Once upon a time, Syria erected a formidable barrier of fear that kept its citizens in check for decades. Today, however, authoritarian Baathist rule isn't looking all that insurmountable anymore. If anything, the regime's tactics may now be hemming it in rather than its people. Syrian President Bashar al-Assad may be damned if he meets all of the antigovernment protesters' demands and perhaps doomed if he doesn't.
April 22 was another bloody Friday across the country. Dozens of people were killed on a day dubbed Great Friday (the term Christian Arabs use for Good Friday). Tens of thousands of protesters defied their 45-year-old leader to brave the streets despite a heavy security presence. The chants for reform have increasingly been replaced with the call that has ricocheted across the Middle East from Libya to Yemen and now Syria: Ash-sha'ab yurid isqat an-nizam! "The people want the fall of the regime."
Security forces used live fire and tear gas to disperse protesters in the restive central city of Homs, the country's third-largest city, as well as in several suburbs around the capital, Damascus, including Douma, where eight people were killed, according to witnesses who called in to al-Arabiya and al-Jazeera satellite channels. There were massive protests across the country, from Dara'a in the south, where the uprising first erupted more than a month ago, to the Kurdish regions of Qamishli and Hasake in the northeast.
In scenes unimaginable just weeks ago, thousands of people took to the streets. "We are going to heaven, martyrs in our millions!" the crowds chanted in some areas. In the coastal city of Baniyas, people stood sandwiched shoulder to shoulder to listen to protest speeches, footage of which was relayed live by al-Jazeera. "They accuse us of being agents of Qatar, of al-Jazeera," an unnamed speaker said, referring to the tiny Gulf Arab state that is home to and funds the television channel. "Liars!" the crowd chanted in response. "Liars." The speaker continued: "We are not terrorists. We are not Salafists."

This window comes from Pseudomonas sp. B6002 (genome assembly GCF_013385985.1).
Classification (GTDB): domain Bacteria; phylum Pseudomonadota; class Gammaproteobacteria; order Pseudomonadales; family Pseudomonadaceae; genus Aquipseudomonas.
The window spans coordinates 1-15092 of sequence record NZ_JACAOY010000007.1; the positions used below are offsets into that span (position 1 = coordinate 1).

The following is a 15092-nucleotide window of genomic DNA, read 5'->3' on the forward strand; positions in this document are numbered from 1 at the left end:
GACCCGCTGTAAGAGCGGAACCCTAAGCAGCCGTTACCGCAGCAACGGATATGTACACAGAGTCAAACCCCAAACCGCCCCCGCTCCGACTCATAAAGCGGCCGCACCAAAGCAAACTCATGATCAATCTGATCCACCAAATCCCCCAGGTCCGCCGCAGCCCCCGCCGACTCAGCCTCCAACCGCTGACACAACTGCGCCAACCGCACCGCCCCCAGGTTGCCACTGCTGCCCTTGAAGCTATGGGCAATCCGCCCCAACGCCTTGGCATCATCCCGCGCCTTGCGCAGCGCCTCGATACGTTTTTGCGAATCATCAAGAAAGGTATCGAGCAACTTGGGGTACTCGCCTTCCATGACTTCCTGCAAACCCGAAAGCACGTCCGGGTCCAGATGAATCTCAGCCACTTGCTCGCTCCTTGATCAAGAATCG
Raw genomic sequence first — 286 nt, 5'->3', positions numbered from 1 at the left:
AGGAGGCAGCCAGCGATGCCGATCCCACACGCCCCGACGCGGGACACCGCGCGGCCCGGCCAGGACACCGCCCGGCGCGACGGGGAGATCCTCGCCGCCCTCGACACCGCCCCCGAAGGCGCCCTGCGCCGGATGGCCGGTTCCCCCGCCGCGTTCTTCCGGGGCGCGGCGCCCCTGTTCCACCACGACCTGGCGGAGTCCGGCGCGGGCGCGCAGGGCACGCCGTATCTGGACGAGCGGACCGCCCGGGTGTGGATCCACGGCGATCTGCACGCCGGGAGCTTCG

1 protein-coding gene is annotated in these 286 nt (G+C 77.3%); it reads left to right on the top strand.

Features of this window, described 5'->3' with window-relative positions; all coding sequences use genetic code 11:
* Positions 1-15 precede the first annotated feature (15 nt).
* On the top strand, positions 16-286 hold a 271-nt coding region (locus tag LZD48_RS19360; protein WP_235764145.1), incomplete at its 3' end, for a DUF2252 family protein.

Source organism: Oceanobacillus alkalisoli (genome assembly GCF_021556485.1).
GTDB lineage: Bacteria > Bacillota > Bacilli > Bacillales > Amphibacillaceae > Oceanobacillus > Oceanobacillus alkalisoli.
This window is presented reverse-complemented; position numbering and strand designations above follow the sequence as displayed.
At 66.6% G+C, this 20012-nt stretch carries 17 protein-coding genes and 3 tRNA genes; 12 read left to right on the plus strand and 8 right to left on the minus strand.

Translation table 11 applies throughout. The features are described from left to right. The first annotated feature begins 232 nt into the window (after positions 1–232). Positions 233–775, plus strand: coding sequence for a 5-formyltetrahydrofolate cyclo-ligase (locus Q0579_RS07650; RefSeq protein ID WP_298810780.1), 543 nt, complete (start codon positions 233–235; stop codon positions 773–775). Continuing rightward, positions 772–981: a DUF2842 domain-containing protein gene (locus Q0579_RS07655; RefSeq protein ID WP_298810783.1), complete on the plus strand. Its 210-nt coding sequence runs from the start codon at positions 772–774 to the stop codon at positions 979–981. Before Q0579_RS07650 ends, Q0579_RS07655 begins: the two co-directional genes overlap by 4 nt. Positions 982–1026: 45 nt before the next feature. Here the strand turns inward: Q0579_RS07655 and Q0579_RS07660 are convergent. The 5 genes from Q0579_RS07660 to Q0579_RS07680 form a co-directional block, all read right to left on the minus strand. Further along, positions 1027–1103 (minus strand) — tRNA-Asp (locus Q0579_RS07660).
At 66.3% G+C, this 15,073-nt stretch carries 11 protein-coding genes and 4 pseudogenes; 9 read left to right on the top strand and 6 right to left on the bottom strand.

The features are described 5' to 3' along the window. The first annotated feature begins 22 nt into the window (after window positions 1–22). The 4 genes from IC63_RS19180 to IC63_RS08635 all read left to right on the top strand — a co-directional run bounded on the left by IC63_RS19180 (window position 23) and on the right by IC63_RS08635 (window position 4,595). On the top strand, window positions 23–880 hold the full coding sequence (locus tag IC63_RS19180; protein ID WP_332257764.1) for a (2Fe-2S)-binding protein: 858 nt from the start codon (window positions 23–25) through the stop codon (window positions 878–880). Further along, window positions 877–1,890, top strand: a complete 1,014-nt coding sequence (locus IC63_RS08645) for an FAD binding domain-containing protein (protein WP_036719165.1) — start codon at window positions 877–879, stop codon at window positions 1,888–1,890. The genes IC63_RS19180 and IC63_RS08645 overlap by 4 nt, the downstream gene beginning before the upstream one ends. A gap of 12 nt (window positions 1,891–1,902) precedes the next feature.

Assad and his spokespeople have repeatedly blamed the unrest on foreign instigators, satellite media and ultraconservative Sunnis, or Salafists. The latter charge is likely part of the regime's attempt to tie recent events to the 1980s, when a rebellion by the conservative Sunnis of the Muslim Brotherhood was brutally crushed by Bashar's father and predecessor, Hafez al-Assad. At least 10,000 people were believed to have been killed, although the exact figure is not known. The event served as a potent, decades-old deterrent against taking on the Assads. The regime may be reminding its critics of the cost of crossing it.
"We are peacefully asking for freedom. We are nationalists," the speaker in Baniyas said. "When it is proved that we are not Salafists, what will they label us then?"
The crowd answered with a roar: "The people want the regime to fall!"